Dark Reading is part of the Informa Tech Division of Informa PLC

This site is operated by a business or businesses owned by Informa PLC and all copyright resides with them.Informa PLC's registered office is 5 Howick Place, London SW1P 1WG. Registered in England and Wales. Number 8860726.

Network Security

1/31/2019
08:00 AM
Larry Loeb
Larry Loeb
Larry Loeb
50%
50%

Is Your Cisco Router Leaving Your Enterprise Vulnerable?

If your network uses Cisco's RV320 or RV325 Dual Gigabit WAN VPN routers, you are already under attack.

If your network uses Cisco's RV320 or RV325 Dual Gigabit WAN VPN routers, you are already under attack, whether you have realized it or not. The two routers are popular among Internet service providers and large enterprises.

There are two major vulnerabilities affecting these routers. One is a command injection (CVE-2019-1652) and the other an information disclosure (CVE-2019-1653).

CVE-2019-1653 requires no authentication, so a remote attacker can easily retrieve sensitive information including the router's configuration file, which includes MD5 hashed credentials as well as diagnostic information.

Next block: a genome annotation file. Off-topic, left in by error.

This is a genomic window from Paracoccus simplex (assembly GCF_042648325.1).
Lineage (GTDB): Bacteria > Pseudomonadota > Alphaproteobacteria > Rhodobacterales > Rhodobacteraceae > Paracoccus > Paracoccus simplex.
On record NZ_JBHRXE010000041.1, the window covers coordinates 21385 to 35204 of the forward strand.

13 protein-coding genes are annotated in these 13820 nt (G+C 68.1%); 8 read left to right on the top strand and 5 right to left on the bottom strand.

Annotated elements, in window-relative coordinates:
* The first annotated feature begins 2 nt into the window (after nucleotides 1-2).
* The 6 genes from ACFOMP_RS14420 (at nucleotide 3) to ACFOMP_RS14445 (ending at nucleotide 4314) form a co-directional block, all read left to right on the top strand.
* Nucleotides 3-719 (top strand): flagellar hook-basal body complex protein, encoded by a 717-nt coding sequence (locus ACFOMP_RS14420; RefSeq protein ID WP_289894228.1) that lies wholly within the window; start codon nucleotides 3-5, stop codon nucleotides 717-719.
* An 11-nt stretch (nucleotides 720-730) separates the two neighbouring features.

If the two are chained together by an attacker, they may obtain the hashed access credentials for a privileged account which then could give them the ability to run arbitrary commands as root.

German company RedTeam Pentesting first found these vulnerabilities in the routers, and reported them to Cisco. Cisco then issued a firmware update to mitigate the situation, along with an advisory.

In the advisory, Cisco stated the problem as "The vulnerability is due to improper validation of user-supplied input. An attacker could exploit this vulnerability by sending malicious HTTP POST requests to the web-based management interface of an affected device. A successful exploit could allow the attacker to execute arbitrary commands on the underlying Linux shell as root."

Cisco also says there are no workarounds for this.